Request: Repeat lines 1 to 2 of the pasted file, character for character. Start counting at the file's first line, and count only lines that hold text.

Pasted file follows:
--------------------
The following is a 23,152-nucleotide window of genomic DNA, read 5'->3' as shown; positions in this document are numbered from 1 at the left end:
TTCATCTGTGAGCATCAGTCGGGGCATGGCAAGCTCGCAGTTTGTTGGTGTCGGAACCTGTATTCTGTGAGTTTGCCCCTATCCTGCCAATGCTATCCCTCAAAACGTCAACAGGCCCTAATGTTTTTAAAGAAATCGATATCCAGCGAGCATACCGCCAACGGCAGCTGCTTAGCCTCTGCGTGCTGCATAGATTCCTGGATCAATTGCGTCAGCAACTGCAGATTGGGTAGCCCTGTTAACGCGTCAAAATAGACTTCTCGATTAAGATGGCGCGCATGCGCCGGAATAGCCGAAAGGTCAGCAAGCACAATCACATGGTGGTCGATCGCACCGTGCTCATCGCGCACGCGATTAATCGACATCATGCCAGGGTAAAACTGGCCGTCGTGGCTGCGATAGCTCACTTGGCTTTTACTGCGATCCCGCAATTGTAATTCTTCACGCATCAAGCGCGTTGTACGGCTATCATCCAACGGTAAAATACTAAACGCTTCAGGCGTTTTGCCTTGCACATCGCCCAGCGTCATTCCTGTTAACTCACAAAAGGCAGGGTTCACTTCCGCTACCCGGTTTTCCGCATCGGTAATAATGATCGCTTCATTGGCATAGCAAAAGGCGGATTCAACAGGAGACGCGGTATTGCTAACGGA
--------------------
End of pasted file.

The following is a 23,152-nucleotide window of genomic DNA, read 5'->3' as shown; positions in this document are numbered from 1 at the left end:
TTCATCTGTGAGCATCAGTCGGGGCATGGCAAGCTCGCAGTTTGTTGGTGTCGGAACCTGTATTCTGTGAGTTTGCCCCTATCCTGCCAATGCTATCCCTCAAAACGTCAACAGGCCCTAATGTTTTTAAAGAAATCGATATCCAGCGAGCATACCGCCAACGGCAGCTGCTTAGCCTCTGCGTGCTGCATAGATTCCTGGATCAATTGCGTCAGCAACTGCAGATTGGGTAGCCCTGTTAACGCGTCAAAATAGACTTCTCGATTAAGATGGCGCGCATGCGCCGGAATAGCCGAAAGGTCAGCAAGCACAATCACATGGTGGTCGATCGCACCGTGCTCATCGCGCACGCGATTAATCGACATCATGCCAGGGTAAAACTGGCCGTCGTGGCTGCGATAGCTCACTTGGCTTTTACTGCGATCCCGCAATTGTAATTCTTCACGCATCAAGCGCGTTGTACGGCTATCATCCAACGGTAAAATACTAAACGCTTCAGGCGTTTTGCCTTGCACATCGCCCAGCGTCATTCCTGTTAACTCACAAAAGGCAGGGTTCACTTCCGCTACCCGGTTTTCCGCATCGGTAATAATGATCGCTTCATTGGCATAGCAAAAGGCGGATTCAACAGGAGACGCGGTATTGCTAACGGA